The Book Shelf

One of the traumas of moving to an eReader such as an Amazon Kindle is that you have no more books to display on your bookshelves. Bookshelves can be a trauma in their own right, as my friend Lee Wochner describes here. But the prospect of not having any books to display on those shelves, makes moving to an eReader a life-defining decision for many.

A few weeks ago, Steph and I were hosted for a wonderful dinner by Lee and his wife Val, during which Lee’s ongoing struggle to abandon analog media, both newsprint and books, came up. Lee and I both share the habit of examining others’ bookshelves. Since we both consider your books to be an open window to your defining characteristics, your thinking and your soul, we both indulge in this short-cut method to figure people out. In the same manner, we both consider our bookshelves to be a detailed, public billboard of what we are, what we’re thinking, what we’re researching and what we find interesting. Obviously, with an eReader, there are no books to put on a bookshelf, so how will people know what and who we are? And for that matter, how will we know what and who we are?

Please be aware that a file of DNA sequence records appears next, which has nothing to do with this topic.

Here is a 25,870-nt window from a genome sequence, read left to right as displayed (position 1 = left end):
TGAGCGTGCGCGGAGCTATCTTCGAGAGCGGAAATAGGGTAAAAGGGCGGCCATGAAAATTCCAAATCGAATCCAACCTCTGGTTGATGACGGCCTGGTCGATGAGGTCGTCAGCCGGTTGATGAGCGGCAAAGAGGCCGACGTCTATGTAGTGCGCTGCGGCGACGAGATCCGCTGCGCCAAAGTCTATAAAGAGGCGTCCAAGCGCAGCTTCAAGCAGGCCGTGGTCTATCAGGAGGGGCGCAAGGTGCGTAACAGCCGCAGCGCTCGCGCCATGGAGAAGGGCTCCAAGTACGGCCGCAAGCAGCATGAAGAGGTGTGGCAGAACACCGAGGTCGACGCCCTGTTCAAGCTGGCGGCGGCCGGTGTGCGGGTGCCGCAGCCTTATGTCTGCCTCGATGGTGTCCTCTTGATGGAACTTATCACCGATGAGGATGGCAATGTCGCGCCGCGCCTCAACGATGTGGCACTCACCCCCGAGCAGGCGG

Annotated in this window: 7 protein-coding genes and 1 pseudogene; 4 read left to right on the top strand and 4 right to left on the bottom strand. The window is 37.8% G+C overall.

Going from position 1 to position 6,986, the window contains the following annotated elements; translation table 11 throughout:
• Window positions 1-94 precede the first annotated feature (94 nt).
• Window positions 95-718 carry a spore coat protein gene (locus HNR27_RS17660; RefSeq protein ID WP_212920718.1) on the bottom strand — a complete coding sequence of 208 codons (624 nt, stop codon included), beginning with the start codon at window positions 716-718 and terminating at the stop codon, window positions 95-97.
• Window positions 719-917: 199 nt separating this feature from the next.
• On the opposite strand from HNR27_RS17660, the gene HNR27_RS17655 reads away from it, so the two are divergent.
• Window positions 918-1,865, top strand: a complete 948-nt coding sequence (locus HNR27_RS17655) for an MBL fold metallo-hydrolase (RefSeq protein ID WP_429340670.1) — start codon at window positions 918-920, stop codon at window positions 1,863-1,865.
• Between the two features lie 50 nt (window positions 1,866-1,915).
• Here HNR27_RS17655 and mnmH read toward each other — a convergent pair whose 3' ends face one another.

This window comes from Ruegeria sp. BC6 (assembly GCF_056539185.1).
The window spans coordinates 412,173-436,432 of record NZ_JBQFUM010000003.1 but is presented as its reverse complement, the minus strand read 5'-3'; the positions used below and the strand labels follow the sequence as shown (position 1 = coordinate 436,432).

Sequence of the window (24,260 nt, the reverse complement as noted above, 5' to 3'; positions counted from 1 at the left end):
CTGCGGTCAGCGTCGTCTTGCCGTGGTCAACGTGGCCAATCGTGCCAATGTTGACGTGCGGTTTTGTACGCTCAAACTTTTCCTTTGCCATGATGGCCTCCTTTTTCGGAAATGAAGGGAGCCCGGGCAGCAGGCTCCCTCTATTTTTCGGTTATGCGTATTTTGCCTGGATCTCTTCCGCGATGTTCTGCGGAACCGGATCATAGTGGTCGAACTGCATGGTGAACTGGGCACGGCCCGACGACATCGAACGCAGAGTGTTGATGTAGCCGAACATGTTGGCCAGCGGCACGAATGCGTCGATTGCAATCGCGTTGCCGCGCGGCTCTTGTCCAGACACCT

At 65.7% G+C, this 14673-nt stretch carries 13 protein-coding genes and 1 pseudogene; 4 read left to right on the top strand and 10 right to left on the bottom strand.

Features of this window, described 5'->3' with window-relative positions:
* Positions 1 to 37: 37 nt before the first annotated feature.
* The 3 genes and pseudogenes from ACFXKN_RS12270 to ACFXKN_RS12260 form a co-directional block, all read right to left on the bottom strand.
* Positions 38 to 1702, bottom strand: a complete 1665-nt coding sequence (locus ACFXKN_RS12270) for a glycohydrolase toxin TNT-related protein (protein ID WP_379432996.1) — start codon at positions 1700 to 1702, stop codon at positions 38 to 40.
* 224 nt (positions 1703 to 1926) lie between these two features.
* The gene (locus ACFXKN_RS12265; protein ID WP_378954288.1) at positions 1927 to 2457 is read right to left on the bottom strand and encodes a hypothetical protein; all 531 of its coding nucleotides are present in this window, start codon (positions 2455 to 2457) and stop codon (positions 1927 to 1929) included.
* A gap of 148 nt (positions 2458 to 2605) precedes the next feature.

You will probably find it no surprise that some bright kids programmed up an answer to this dilemma. It’s called Shelfari. You can see what it looks like here:  If you don’t want to look there, you can get a feel of it by scrolling down on this page and looking at the books I’ve got queued up, am reading, and a small subset of those I’ve read.

It’s a pretty slick system, and solves the dilemma of the bookshelf-less future. In this way, we still have a method to check out people’s books to see what they are about, as well as to display our own.

Oh, and BTW, those bright kids who programmed up Shelfari sold the business to Amazon in August of 2008. The site launched in October of 2006, so less than two years from launch to exit. Well done.